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Kruger Park Afternoon Game Drive


Activity Description

Experience the legendary Kruger National Park, home to the magnificent “Big Five” animals of the world, and a host of others besides…. 147 species of mammal, and over 500 bird species. Our specialist tour into this famous reserve is in specially modified, open safari vehicles, both to enhance your game viewing, and to provide the finest, unimpeded vantage points for photography and bird watching. There’s little between you and your subject! Our qualified experienced guides will undoubtedly enhance the experience by their deep understanding of the bush and the movement and identification of animals and birds, something they will impart to you. You’ll not only relish the experience of being in the Kruger environment, but you’ll leave with gems of info you’d never have known before.


Duration4 hours
WhenAll year
WeatherAll weather except extreme rain
What to WearSomething lite in the summer and warm in the winter
Things to BringCamera
Guests or SpectatorsNo Guest information


Minimum Age8 years
Minimum Height0.0 m
Maximum Height0.0 m
Fitness LevelNo Fitness Requirement
QualificationsNot Applicable
Maximum Weight0.0 kg
CertificationNone Required
Experience LevelNo Experience Requirement

Inclusions and Exclusions


Sanpark conservation fees
Mineral Water


Meals, Soft Drinks; Items of a personal nature
We are not allowed to take alcoholic beverages into the Park. It will be confiscated


The game viewing vehicles have canvas roofing in case of rain, and ponchos will be provided and therefore the drives are not subject to the weather conditions and will depart on schedule 7 days a week.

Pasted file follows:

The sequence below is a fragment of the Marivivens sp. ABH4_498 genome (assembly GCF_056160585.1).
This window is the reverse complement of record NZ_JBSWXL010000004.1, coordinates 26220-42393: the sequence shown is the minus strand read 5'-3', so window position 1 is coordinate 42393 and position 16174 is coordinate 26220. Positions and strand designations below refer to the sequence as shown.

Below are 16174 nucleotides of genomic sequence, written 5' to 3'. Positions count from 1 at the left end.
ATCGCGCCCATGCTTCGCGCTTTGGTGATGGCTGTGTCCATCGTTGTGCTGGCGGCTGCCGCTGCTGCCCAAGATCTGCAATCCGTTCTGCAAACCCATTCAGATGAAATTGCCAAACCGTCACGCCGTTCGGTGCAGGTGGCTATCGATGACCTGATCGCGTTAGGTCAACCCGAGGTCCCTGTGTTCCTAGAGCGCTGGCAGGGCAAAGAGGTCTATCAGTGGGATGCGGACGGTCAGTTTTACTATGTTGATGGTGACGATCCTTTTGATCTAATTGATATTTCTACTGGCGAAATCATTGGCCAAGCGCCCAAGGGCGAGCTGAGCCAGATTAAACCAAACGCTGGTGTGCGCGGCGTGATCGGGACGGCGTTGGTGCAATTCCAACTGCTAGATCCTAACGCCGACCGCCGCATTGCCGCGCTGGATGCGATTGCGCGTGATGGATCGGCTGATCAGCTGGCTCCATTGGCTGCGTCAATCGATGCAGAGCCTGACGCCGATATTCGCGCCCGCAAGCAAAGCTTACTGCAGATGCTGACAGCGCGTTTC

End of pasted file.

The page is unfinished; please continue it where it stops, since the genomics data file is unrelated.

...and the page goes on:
Customer Reviews

Very enjoyable. - Philip Tipler

Our driver Musa (?) was very caring for the welfare of his passengers and managed their entry into the park well despite some difficulties with ID documents. He managed people with mobility challenges into and out of his vehicle in a very caring way. During the trip we had a range of sightings. I think there can be improvement in the narrative of the trip - giving a bit of background to the ecology of the park, how animals have patterns of behaviour and territory, and how they interact with one another and the environment. That would make up for the 'dead' spots between sightings of larger animals. It might also encourage tourists to act as additional spotters - as the bush is otherwise illegible to them. I think he could also be provided with some tools to get to know the interests of the group at the beginning so that his narrative can go beyond gestation periods and basic identification. - Paul Graham

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